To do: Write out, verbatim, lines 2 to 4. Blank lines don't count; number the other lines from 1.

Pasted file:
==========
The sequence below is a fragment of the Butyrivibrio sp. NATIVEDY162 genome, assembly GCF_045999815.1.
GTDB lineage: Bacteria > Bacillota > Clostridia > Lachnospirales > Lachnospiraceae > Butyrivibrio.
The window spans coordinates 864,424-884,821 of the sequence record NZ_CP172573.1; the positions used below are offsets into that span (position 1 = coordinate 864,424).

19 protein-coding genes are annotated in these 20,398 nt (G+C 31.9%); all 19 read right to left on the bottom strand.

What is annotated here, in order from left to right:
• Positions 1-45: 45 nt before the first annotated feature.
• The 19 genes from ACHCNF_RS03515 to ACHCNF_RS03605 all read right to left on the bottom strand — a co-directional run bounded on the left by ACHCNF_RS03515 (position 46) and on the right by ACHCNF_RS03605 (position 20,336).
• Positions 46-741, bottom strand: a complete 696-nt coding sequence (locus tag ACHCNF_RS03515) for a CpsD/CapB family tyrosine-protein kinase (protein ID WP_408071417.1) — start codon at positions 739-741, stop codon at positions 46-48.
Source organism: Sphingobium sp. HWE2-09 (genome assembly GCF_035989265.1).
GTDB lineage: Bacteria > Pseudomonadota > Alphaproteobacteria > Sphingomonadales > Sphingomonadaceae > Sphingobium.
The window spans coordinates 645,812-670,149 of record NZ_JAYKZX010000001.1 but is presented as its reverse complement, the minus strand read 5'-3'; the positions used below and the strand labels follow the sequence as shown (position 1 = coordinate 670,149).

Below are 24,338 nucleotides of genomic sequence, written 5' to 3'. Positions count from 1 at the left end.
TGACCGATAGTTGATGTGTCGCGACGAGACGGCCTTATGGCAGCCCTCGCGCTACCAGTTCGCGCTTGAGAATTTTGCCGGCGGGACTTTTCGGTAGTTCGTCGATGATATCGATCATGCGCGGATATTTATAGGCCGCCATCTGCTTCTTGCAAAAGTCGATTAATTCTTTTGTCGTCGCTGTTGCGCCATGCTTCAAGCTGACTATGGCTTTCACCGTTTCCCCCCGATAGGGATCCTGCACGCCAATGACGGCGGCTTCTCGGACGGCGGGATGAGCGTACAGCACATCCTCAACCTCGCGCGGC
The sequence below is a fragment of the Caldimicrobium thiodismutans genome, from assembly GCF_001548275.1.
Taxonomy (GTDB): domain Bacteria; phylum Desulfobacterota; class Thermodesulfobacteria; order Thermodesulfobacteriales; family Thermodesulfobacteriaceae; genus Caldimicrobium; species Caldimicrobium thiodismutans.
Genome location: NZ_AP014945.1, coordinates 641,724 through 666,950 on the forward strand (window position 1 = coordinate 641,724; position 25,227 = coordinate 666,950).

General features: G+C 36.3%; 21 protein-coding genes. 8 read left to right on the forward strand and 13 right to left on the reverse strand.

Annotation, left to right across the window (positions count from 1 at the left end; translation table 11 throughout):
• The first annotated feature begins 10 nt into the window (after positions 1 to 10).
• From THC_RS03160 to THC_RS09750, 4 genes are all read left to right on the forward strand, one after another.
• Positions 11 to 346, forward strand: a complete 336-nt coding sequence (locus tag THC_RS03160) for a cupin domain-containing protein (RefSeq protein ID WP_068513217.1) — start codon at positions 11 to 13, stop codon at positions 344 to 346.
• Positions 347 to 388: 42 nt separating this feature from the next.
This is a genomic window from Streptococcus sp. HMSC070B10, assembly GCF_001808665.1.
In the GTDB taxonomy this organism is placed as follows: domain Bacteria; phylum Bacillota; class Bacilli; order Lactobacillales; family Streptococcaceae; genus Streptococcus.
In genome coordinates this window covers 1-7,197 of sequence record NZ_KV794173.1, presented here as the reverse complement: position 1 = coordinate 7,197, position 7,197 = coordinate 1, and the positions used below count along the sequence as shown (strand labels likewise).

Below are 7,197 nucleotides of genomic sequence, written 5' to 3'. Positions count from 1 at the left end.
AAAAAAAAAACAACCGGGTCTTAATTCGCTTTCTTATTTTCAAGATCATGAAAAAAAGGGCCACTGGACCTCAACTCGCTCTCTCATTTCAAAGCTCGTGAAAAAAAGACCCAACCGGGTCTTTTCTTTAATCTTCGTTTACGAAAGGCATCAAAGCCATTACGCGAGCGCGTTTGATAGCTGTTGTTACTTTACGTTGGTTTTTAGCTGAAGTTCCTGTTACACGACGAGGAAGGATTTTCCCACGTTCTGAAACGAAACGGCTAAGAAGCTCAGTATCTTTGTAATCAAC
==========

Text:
GTDB lineage: Bacteria > Bacillota > Clostridia > Lachnospirales > Lachnospiraceae > Butyrivibrio.
The window spans coordinates 864,424-884,821 of the sequence record NZ_CP172573.1; the positions used below are offsets into that span (position 1 = coordinate 864,424).

19 protein-coding genes are annotated in these 20,398 nt (G+C 31.9%); all 19 read right to left on the bottom strand.